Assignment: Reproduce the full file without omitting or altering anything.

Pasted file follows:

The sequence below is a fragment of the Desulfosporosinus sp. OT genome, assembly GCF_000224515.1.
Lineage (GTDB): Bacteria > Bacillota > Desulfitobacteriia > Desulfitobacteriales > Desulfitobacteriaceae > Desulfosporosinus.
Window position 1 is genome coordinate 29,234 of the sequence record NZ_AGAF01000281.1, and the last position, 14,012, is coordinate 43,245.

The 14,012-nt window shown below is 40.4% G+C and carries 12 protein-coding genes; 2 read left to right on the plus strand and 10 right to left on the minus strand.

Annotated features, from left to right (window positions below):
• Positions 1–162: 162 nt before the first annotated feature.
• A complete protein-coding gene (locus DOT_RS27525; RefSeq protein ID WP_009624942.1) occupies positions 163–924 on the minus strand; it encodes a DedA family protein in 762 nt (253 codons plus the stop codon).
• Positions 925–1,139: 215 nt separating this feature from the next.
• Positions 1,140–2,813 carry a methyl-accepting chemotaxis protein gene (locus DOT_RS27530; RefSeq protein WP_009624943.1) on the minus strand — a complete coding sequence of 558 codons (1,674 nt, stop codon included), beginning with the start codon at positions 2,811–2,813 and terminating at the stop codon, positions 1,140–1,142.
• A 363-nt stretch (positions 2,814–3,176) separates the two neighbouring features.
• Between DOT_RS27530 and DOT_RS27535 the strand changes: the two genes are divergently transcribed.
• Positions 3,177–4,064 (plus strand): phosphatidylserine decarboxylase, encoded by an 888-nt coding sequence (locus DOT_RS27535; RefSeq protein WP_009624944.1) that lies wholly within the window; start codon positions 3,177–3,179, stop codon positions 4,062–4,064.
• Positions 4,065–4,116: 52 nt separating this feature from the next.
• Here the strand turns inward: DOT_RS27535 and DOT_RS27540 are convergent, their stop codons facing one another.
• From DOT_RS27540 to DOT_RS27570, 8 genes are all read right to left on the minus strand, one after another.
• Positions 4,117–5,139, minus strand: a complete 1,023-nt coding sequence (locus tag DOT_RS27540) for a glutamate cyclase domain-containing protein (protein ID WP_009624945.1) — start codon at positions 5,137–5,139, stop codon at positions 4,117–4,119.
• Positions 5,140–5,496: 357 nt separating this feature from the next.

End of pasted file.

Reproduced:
The sequence below is a fragment of the Desulfosporosinus sp. OT genome, assembly GCF_000224515.1.
Lineage (GTDB): Bacteria > Bacillota > Desulfitobacteriia > Desulfitobacteriales > Desulfitobacteriaceae > Desulfosporosinus.
Window position 1 is genome coordinate 29,234 of the sequence record NZ_AGAF01000281.1, and the last position, 14,012, is coordinate 43,245.

The 14,012-nt window shown below is 40.4% G+C and carries 12 protein-coding genes; 2 read left to right on the plus strand and 10 right to left on the minus strand.

Annotated features, from left to right (window positions below):
• Positions 1–162: 162 nt before the first annotated feature.
• A complete protein-coding gene (locus DOT_RS27525; RefSeq protein ID WP_009624942.1) occupies positions 163–924 on the minus strand; it encodes a DedA family protein in 762 nt (253 codons plus the stop codon).
• Positions 925–1,139: 215 nt separating this feature from the next.
• Positions 1,140–2,813 carry a methyl-accepting chemotaxis protein gene (locus DOT_RS27530; RefSeq protein WP_009624943.1) on the minus strand — a complete coding sequence of 558 codons (1,674 nt, stop codon included), beginning with the start codon at positions 2,811–2,813 and terminating at the stop codon, positions 1,140–1,142.
• A 363-nt stretch (positions 2,814–3,176) separates the two neighbouring features.
• Between DOT_RS27530 and DOT_RS27535 the strand changes: the two genes are divergently transcribed.
• Positions 3,177–4,064 (plus strand): phosphatidylserine decarboxylase, encoded by an 888-nt coding sequence (locus DOT_RS27535; RefSeq protein WP_009624944.1) that lies wholly within the window; start codon positions 3,177–3,179, stop codon positions 4,062–4,064.
• Positions 4,065–4,116: 52 nt separating this feature from the next.
• Here the strand turns inward: DOT_RS27535 and DOT_RS27540 are convergent, their stop codons facing one another.
• From DOT_RS27540 to DOT_RS27570, 8 genes are all read right to left on the minus strand, one after another.
• Positions 4,117–5,139, minus strand: a complete 1,023-nt coding sequence (locus tag DOT_RS27540) for a glutamate cyclase domain-containing protein (protein ID WP_009624945.1) — start codon at positions 5,137–5,139, stop codon at positions 4,117–4,119.
• Positions 5,140–5,496: 357 nt separating this feature from the next.